Metal Hand File or Power Rotary Tool: If your dog will tolerate it, you can use one of these tools to smooth the rough edges after the nail is trimmed. Many professionals prefer to skip the nail trim altogether and use a power rotary tool exclusively (like a Dremel or the Peticure). Because of the sound and vibrations associated with the power tools, you must gradually introduce the tool, allowing your dog get used to it before using it on the nails. This can take days to weeks depending on your dog. Buy on Amazon

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  • 03 of 06

    Anatomy of the Dog Nail

    How to Cut Your Dog's Nails - Dog Nail Trim Diagram
    Close-up of dog nail with anatomy labeled. Cody Mannino

    A dog's nail consists of a hard outer shell and a soft cuticle in the center consisting of nerve and blood vessel. The cuticle is typically referred to as the "quick" of the nail. If the quick is cut, the nail will bleed and the dog will feel pain.

    On light-colored nails, it is easy to see the quick (as pictured above). Many dogs have black or darker-colored nails, making it impossible to see the quick. The nail anatomy is still the same. Use this diagram to familiarize yourself with the anatomy of your dog's nails. The optimum place to make the cut is 2-3 millimeters from the nail quick.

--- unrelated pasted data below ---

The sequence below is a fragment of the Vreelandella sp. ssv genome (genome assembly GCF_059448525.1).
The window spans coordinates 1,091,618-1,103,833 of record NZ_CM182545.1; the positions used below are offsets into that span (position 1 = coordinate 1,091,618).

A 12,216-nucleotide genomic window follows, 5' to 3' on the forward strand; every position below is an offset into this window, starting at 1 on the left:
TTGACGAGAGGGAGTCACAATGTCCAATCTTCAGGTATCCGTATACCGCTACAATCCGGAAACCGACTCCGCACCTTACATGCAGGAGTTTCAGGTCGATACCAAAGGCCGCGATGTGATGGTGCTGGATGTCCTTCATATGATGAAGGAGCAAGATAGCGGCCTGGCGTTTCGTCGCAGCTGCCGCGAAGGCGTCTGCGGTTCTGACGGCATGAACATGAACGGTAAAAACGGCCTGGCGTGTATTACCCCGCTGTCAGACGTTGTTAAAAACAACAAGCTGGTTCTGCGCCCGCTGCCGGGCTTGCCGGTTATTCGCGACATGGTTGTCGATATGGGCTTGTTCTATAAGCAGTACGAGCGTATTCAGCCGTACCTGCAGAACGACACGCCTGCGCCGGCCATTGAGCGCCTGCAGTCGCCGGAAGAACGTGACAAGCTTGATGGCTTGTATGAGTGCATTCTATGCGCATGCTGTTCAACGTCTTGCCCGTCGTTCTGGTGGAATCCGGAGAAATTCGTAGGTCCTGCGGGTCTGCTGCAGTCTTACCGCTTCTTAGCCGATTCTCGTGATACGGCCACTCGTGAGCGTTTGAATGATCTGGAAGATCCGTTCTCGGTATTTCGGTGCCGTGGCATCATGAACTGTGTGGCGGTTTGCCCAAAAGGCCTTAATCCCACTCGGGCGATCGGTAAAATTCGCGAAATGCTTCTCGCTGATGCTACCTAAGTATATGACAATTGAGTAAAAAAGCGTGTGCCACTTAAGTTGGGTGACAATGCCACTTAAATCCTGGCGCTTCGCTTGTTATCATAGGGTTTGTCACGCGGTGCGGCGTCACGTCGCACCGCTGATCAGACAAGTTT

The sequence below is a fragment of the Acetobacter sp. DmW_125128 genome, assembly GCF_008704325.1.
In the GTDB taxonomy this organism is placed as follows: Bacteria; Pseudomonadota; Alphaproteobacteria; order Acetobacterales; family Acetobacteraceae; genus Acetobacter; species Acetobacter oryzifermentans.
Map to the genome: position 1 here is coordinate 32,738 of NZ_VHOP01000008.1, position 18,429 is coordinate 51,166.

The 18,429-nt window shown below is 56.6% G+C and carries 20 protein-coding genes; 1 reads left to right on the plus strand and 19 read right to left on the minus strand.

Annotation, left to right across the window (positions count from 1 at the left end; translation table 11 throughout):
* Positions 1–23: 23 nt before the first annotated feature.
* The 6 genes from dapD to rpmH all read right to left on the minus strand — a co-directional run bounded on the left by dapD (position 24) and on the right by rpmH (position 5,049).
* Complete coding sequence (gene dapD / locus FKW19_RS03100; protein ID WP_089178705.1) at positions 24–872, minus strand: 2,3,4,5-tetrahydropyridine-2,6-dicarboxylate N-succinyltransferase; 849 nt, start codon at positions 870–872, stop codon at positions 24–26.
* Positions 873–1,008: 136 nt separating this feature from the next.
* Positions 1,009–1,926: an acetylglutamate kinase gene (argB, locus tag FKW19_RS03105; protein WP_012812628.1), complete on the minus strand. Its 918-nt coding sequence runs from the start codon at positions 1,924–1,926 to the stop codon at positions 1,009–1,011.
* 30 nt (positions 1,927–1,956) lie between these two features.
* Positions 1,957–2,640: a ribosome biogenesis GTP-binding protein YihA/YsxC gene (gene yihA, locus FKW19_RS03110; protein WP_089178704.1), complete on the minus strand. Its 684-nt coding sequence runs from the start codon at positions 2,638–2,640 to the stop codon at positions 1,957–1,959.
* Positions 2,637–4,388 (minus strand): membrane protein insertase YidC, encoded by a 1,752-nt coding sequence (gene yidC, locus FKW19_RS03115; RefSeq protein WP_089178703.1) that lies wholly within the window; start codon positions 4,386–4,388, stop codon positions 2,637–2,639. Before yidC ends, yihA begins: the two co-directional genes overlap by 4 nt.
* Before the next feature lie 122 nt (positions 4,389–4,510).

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  • 04 of 06

    Trimming Your Dog's Nails

    How to Trim Dog Nails - Cutting Dog Nail
    Trimming your dog's nails. Cody Mannino

    Before you actually begin cutting the nails, you should get everything set up. Find a place where you and your dog are comfortable. Some people prefer to sit on the floor with their dogs. Others like to have their dogs on the couch or bed. You may find it easier to place your dog on a table. Some people even do nail trims with their dogs on their laps. Once you find the best location, be sure your equipment is within reach.

    Positioning Dogs for Nail Trims

    It is generally easiest to trim a dog's nails while he is lying down. The front nails may be done when he is sitting if the dog is compliant. You can stand beside your dog or in front of him, depending on the level of restraint needed. You may find it easier to stand or sit beside your dog and wrap an arm around him to keep him still. Many people find that nail trims work best when you have another person to help hold your dog still.

    Cutting the Dog's Nails

    Once you are in a good position, you can begin cutting the nails. Grasp your dog's paw firmly, but without squeezing. Hold the trimmers with your dominant hand and grasp the paw with your other hand. For optimum control, place your thumb on the bottom of the foot pad and your fingers on the top of the foot near the nail bed. Line up your trimmers by placing the edge of the blade upon the nail at the imaginary "cut line." Squeeze the trimmers in one swift, deliberate motion. Avoid cutting if the dog is moving (which may be easier said than done).

    Trimming Dark Nails